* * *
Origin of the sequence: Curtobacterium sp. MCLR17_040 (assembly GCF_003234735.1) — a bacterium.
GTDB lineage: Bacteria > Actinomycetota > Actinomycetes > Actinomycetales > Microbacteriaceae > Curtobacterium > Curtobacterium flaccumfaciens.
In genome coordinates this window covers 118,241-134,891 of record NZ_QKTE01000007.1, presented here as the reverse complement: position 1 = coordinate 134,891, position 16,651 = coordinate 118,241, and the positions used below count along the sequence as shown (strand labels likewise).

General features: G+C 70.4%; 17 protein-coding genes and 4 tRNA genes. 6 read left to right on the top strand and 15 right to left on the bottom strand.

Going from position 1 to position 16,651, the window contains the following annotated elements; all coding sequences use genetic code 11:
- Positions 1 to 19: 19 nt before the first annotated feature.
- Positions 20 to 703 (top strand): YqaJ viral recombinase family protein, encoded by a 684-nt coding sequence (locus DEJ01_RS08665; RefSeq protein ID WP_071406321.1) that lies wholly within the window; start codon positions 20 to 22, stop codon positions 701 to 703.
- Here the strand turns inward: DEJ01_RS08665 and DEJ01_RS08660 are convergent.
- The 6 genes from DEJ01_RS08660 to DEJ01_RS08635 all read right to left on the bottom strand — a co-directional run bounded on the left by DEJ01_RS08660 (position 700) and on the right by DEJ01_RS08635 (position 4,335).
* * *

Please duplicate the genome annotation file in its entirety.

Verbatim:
Origin of the sequence: Curtobacterium sp. MCLR17_040 (assembly GCF_003234735.1) — a bacterium.
GTDB lineage: Bacteria > Actinomycetota > Actinomycetes > Actinomycetales > Microbacteriaceae > Curtobacterium > Curtobacterium flaccumfaciens.
In genome coordinates this window covers 118,241-134,891 of record NZ_QKTE01000007.1, presented here as the reverse complement: position 1 = coordinate 134,891, position 16,651 = coordinate 118,241, and the positions used below count along the sequence as shown (strand labels likewise).

General features: G+C 70.4%; 17 protein-coding genes and 4 tRNA genes. 6 read left to right on the top strand and 15 right to left on the bottom strand.

Going from position 1 to position 16,651, the window contains the following annotated elements; all coding sequences use genetic code 11:
- Positions 1 to 19: 19 nt before the first annotated feature.
- Positions 20 to 703 (top strand): YqaJ viral recombinase family protein, encoded by a 684-nt coding sequence (locus DEJ01_RS08665; RefSeq protein ID WP_071406321.1) that lies wholly within the window; start codon positions 20 to 22, stop codon positions 701 to 703.
- Here the strand turns inward: DEJ01_RS08665 and DEJ01_RS08660 are convergent.
- The 6 genes from DEJ01_RS08660 to DEJ01_RS08635 all read right to left on the bottom strand — a co-directional run bounded on the left by DEJ01_RS08660 (position 700) and on the right by DEJ01_RS08635 (position 4,335).